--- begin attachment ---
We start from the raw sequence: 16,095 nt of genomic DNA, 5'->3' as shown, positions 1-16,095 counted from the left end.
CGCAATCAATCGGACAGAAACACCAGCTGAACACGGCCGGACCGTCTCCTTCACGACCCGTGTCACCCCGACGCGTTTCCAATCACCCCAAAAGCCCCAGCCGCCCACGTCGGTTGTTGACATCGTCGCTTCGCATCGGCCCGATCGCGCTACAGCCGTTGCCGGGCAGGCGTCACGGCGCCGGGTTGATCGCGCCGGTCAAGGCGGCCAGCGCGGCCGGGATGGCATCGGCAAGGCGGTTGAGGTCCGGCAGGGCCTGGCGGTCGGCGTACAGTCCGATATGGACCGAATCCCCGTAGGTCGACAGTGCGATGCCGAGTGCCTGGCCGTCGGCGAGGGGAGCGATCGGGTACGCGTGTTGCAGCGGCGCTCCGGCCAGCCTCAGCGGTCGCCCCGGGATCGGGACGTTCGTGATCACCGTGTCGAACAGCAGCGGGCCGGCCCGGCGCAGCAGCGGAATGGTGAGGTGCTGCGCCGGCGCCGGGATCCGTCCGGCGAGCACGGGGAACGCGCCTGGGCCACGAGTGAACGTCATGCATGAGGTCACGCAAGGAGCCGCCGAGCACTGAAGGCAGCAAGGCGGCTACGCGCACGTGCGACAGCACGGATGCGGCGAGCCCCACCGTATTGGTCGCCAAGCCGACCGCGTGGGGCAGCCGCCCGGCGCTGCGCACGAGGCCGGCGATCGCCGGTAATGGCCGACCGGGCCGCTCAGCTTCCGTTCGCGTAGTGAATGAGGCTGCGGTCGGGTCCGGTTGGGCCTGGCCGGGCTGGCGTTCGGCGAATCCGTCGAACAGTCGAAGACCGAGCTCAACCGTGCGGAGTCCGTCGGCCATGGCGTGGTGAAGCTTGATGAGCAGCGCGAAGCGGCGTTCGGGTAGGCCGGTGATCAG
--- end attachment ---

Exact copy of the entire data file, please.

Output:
We start from the raw sequence: 16,095 nt of genomic DNA, 5'->3' as shown, positions 1-16,095 counted from the left end.
CGCAATCAATCGGACAGAAACACCAGCTGAACACGGCCGGACCGTCTCCTTCACGACCCGTGTCACCCCGACGCGTTTCCAATCACCCCAAAAGCCCCAGCCGCCCACGTCGGTTGTTGACATCGTCGCTTCGCATCGGCCCGATCGCGCTACAGCCGTTGCCGGGCAGGCGTCACGGCGCCGGGTTGATCGCGCCGGTCAAGGCGGCCAGCGCGGCCGGGATGGCATCGGCAAGGCGGTTGAGGTCCGGCAGGGCCTGGCGGTCGGCGTACAGTCCGATATGGACCGAATCCCCGTAGGTCGACAGTGCGATGCCGAGTGCCTGGCCGTCGGCGAGGGGAGCGATCGGGTACGCGTGTTGCAGCGGCGCTCCGGCCAGCCTCAGCGGTCGCCCCGGGATCGGGACGTTCGTGATCACCGTGTCGAACAGCAGCGGGCCGGCCCGGCGCAGCAGCGGAATGGTGAGGTGCTGCGCCGGCGCCGGGATCCGTCCGGCGAGCACGGGGAACGCGCCTGGGCCACGAGTGAACGTCATGCATGAGGTCACGCAAGGAGCCGCCGAGCACTGAAGGCAGCAAGGCGGCTACGCGCACGTGCGACAGCACGGATGCGGCGAGCCCCACCGTATTGGTCGCCAAGCCGACCGCGTGGGGCAGCCGCCCGGCGCTGCGCACGAGGCCGGCGATCGCCGGTAATGGCCGACCGGGCCGCTCAGCTTCCGTTCGCGTAGTGAATGAGGCTGCGGTCGGGTCCGGTTGGGCCTGGCCGGGCTGGCGTTCGGCGAATCCGTCGAACAGTCGAAGACCGAGCTCAACCGTGCGGAGTCCGTCGGCCATGGCGTGGTGAAGCTTGATGAGCAGCGCGAAGCGGCGTTCGGGTAGGCCGGTGATCAG